It seems beyond doubt that the basic partisan dynamic in the country right now is that voters are "finished with" the radical right (to borrow the memorable phrase from the most recent Democracy Corps strategy memo) but that the Republican collapse isn't matched, yet, by
an affirmative move toward the Democratic Party. Democrats aren't yet offering anything that captures the imagination of voters.
It's in that context that I've been trying to figure out what the Democratic Congressional Campaign Committee is doing this week by pitching a campaign around the idea that the Republicans "breached" the 1994 "Contract With America."
For years, Democrats have been in envious awe of the Contract, the clarity of its message, and its ability to cut through generic mistrust of politicians to establish a positive connection with voters. When Dems have attempted to produce our own version of the Contract -- a short list of clear, meaningful principles -- it has too often descended into the 61-point interest group agenda of last year's "New
Partnership for America's Future." So after almost a dozen years of trying to replicate the Contract, Democrats seem to have decided to embrace it.
This seems to me monumentally stupid for a half dozen reasons:
* Eleven years is a long time. Yes, to Washington Dems the Contract with America is still a living, breathing monster. Many of us lost our jobs because of it. (I didn't, but I would have been in line for a very cool job if Democrats had retained the Senate.) But does the Contract have any meaning for ordinary people after 11 years, three presidential elections, an impeachment, Sept. 11, a war, etc.? I'm open to hearing about poll numbers that indicate otherwise, but I suspect the answer is no.
* This seems almost too banal to point out, but if you're going to excoriate someone for breaking a contract, it would help if you support the contract in the first place. The Contract was a weird mix of procedural reforms that should never have been controversial (ban proxy voting in House committees, require commitee meetings to be public) and very substantive changes (supermajority requirement for tax increases, balanced budget, no U.S. troops under U.N. Command, etc.) Many of the substantive changes have passed into law long ago (welfare reform, child tax credit, capital gains tax cut). Is the DCCC saying that Democrats endorse the remaining provisions of the Contract?
(I realize this second point contradicts the first a little bit -- if no one remembers the Contract, you can just redefine as a promise to not be corrupt. But that's a little too clever.)
* It's obvious that the fad of George Lakoff and "framing" has finally come to an end in official Democratic circles. I'm a Lakoff critic, but it's too bad that the occasional good insights from that fad seem to have been forgotten in the predictable backlash. One is the idea that certain language will tend to "activate" the other side's frame. In this case, attacking the Republicans for breach of the "Contract with America" does little more than activate the positive frame of the Contract and its attitude of just-do-it, automatic accountability, and corrupt Democrats!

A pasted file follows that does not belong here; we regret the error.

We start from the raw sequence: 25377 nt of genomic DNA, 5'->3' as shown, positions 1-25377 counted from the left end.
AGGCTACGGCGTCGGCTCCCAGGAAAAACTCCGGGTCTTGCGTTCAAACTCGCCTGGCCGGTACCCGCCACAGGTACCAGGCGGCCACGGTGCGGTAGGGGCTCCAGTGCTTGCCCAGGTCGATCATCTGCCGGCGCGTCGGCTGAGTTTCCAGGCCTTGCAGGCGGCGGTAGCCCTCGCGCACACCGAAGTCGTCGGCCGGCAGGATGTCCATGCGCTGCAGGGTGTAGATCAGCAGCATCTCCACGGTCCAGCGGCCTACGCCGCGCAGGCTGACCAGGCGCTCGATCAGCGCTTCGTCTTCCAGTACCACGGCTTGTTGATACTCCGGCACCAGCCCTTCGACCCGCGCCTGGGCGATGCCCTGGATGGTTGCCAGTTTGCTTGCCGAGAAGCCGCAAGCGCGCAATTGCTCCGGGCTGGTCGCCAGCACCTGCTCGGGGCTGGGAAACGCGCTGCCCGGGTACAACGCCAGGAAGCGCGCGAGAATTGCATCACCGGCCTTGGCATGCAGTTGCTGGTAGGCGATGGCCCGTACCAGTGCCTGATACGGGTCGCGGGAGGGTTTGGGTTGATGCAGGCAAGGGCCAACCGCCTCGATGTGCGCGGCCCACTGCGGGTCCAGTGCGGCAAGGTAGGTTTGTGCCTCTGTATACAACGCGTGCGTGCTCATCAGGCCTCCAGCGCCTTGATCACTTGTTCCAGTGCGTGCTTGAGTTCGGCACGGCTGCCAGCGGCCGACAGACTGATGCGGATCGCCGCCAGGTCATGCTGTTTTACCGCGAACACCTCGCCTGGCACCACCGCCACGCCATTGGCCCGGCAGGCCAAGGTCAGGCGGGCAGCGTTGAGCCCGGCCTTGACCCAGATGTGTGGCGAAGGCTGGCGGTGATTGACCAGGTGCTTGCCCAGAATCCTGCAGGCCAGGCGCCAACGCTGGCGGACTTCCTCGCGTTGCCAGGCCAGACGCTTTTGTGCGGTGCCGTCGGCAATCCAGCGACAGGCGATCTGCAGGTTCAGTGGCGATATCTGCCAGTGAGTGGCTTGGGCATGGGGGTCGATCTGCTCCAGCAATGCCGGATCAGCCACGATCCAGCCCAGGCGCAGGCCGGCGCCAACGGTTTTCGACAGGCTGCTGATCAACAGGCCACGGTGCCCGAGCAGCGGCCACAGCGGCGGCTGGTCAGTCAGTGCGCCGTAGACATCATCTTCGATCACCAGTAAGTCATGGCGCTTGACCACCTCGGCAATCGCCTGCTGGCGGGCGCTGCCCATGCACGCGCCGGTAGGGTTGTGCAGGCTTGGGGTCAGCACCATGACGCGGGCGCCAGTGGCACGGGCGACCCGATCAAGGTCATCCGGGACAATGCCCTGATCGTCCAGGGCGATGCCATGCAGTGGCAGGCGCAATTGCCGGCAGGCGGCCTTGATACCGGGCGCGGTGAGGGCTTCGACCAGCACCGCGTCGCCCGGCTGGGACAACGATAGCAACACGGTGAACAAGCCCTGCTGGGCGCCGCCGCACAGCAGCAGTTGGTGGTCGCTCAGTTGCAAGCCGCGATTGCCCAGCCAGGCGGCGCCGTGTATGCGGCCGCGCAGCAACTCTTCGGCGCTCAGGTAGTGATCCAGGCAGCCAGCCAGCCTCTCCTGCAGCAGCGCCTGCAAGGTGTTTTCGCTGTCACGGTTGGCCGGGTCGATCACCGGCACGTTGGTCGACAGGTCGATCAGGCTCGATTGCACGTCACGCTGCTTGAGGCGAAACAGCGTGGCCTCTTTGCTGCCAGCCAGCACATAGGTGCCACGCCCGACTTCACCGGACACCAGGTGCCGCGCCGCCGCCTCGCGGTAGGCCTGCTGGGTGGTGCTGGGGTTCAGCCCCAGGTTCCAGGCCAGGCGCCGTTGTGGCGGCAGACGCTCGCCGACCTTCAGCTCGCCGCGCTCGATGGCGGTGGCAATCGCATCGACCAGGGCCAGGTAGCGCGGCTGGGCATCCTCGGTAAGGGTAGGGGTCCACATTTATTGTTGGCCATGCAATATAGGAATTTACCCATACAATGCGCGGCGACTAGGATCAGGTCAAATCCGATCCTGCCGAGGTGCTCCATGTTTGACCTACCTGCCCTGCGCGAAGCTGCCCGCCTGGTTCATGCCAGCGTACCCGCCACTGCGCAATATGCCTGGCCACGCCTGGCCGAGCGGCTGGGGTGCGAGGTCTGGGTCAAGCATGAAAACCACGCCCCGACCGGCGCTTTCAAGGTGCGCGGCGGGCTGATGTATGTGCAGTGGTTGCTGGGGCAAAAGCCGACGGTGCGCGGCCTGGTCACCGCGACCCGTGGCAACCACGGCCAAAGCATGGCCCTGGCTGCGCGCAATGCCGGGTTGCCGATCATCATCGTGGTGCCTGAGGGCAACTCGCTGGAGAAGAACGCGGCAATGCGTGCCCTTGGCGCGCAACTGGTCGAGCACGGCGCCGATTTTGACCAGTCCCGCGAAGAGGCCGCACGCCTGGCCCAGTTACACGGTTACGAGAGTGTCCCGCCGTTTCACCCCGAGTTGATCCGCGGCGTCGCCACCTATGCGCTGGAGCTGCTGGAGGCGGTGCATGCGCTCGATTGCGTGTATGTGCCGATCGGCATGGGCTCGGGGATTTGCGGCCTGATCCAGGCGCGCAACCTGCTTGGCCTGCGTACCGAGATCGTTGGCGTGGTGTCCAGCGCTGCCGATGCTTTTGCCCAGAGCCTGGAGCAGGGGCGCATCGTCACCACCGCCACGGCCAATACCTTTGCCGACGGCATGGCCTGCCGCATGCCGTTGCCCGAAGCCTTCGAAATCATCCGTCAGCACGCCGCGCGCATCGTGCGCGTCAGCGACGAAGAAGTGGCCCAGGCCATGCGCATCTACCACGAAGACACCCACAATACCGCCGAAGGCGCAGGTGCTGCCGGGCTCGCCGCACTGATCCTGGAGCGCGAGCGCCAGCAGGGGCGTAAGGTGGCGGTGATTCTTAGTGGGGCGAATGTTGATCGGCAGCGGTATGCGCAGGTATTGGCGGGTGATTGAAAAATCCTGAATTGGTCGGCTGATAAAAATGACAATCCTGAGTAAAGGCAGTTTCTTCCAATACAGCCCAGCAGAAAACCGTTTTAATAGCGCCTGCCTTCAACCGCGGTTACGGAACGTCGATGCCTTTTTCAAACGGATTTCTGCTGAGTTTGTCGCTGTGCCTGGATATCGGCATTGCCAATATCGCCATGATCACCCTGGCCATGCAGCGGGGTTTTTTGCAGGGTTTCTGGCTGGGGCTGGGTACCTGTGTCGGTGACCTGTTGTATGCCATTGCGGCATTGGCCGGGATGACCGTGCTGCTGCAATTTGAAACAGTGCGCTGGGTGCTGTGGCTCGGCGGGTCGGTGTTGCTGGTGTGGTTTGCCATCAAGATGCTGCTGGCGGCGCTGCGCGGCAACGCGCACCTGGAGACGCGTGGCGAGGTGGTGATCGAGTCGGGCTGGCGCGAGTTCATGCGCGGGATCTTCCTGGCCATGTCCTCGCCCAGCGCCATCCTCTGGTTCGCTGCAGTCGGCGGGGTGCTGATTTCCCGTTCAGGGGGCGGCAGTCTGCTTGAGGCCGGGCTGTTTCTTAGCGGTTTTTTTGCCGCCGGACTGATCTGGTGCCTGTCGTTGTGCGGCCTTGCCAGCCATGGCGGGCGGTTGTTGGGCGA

* The God-that-failed narrative, which holds that after ten years, the hopeful honesty of the Republican revolution somehow became corrupted by immersion in the swamp of Washington, has already been claimed by the right. Almost a year ago, Andrew Ferguson in the Weekly Standard was explaining away the Abramoff scandals: After ten years, he said, it was Washington that changed the Republicans rather than the other way around, and "stripped of its peculiar grossness, Abramoff's really is just another story of business as usual in the world of Washington lobbying." (I love that phrase, since "its peculiar grossness" -- gangland slayings, for example -- is kind of the whole thing.)
And of course, this is all spin. The Republicans didn't slowly become corrupted by Washington, they brought in a level of corruption not seen since the Gilded Age. Newt Gingrich was a serial willful violator of ethics and campaign finance rules, DeLay launched the "K Street Project" in 1995. After the far-right Republicans consolidated their total control in 2001 and then when they took back the Senate in 2002, the numbers got bigger and the corruption more professionalized, but it was theirs from the start.
So are Democrats endorsing the idea that the Contract was a bright hope that faded? Are they the ones to restore the revolutionary hope? Just what are they saying?
* The whole breach-of-contract argument is internal and process-oriented. It's an insiders' argument to insiders. What does it have to do with war, economic security, global challenges, hurricanes and floods, etc. Yes, reform is a key theme and Democrats must embrace it, but not in a bloodless good-government way. It's got to be integrally connected to the things people care about in life, and in the non-political aspects of their life.
If Democrats expect to capitalize on the emerging scandals, indictments, chaos, and the President's unpopularity to nationalize a congressional election for the first time since 1994, they have to find one or two clear points, substantive points, that are our own and that would matter: universal health care, preparedness for future crises, economic security, bring the war in Iraq to an end -- something serious that people can grab onto. Talking about someone else's 11-year-old Contract is no substitute.